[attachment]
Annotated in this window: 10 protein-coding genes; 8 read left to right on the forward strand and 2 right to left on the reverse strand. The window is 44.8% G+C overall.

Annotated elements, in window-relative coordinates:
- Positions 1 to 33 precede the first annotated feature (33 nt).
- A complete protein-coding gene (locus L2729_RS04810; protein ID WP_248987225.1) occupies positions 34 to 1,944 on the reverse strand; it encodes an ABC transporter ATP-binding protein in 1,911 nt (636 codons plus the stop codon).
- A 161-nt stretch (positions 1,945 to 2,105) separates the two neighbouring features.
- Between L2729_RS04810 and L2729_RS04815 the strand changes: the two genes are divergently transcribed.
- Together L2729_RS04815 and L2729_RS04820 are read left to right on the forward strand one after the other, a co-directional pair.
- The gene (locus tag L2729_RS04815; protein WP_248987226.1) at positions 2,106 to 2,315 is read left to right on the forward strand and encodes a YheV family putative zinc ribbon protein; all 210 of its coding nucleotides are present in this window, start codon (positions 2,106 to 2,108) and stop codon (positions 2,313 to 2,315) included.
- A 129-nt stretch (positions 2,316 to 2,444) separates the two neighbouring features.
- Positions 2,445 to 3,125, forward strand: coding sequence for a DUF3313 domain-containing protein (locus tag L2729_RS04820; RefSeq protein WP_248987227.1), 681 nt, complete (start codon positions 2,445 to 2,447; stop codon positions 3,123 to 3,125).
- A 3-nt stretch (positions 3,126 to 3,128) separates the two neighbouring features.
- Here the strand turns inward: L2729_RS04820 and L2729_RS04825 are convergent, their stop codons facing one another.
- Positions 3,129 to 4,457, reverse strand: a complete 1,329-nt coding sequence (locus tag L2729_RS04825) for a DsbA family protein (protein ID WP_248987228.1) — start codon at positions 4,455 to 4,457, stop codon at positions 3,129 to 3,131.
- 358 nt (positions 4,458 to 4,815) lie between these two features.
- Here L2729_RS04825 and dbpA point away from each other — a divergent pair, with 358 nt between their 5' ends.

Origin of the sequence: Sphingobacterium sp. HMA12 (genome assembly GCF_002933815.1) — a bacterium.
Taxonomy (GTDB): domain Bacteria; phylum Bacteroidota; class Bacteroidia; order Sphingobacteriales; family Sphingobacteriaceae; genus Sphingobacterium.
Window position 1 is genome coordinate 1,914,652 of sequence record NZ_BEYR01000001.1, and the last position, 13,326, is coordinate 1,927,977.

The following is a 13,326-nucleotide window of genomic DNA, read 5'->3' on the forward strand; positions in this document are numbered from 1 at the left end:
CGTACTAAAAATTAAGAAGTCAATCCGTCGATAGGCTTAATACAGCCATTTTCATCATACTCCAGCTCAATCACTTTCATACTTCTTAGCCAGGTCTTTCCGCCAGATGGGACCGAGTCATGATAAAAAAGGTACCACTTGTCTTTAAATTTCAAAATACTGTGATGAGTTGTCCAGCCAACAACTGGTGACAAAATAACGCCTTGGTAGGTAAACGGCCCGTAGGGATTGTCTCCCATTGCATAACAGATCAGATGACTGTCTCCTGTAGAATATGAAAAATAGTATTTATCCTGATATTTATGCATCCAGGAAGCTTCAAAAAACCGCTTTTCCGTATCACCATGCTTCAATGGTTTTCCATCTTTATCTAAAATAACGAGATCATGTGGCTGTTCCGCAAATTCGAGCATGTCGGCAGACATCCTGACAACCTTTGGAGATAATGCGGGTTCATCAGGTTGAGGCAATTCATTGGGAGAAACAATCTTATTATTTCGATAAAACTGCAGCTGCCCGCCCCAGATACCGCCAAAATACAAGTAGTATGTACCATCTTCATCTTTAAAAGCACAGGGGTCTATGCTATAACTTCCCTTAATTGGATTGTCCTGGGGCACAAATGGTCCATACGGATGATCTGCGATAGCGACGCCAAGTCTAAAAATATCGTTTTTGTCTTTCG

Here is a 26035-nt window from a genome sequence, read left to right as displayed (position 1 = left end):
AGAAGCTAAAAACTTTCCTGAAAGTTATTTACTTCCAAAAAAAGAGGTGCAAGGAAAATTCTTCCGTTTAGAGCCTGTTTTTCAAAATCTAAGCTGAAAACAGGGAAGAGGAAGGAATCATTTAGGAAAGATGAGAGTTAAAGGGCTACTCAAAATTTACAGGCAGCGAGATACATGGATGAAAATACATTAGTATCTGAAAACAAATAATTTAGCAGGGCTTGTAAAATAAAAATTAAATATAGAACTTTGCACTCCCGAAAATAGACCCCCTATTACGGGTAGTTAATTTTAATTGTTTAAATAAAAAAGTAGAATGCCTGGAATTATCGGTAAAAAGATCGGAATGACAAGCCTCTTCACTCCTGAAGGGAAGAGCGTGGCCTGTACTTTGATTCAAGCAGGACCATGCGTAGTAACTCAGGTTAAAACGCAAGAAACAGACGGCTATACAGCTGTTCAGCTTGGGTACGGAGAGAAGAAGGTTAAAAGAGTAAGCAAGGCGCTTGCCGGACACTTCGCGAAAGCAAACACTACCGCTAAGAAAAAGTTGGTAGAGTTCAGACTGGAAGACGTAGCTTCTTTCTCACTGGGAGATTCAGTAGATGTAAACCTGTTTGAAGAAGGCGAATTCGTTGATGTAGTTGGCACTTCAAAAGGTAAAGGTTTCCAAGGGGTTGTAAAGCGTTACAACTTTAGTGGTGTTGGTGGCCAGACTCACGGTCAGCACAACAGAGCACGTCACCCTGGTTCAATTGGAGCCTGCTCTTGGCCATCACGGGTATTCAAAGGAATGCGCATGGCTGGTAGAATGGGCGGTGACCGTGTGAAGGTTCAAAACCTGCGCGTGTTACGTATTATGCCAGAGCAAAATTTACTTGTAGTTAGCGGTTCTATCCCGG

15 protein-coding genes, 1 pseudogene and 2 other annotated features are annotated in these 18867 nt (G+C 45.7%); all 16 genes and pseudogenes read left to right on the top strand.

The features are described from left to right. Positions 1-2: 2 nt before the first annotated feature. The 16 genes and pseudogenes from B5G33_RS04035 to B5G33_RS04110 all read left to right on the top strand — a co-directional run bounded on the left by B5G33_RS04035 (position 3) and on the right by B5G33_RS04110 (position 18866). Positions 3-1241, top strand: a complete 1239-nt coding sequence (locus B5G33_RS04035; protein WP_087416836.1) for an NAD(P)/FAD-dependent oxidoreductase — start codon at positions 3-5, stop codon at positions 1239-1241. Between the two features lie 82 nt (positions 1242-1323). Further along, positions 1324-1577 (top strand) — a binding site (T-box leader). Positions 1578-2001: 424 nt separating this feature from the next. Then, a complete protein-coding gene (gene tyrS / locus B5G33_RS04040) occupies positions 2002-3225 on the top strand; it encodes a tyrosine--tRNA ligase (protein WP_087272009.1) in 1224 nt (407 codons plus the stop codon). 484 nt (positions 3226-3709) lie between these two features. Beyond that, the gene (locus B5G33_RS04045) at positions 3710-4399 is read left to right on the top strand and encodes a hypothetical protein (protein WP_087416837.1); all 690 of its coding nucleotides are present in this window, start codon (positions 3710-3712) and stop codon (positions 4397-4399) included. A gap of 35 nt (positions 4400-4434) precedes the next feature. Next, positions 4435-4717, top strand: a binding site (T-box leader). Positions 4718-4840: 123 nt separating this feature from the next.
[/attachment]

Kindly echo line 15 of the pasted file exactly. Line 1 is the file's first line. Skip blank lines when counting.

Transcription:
- Here L2729_RS04825 and dbpA point away from each other — a divergent pair, with 358 nt between their 5' ends.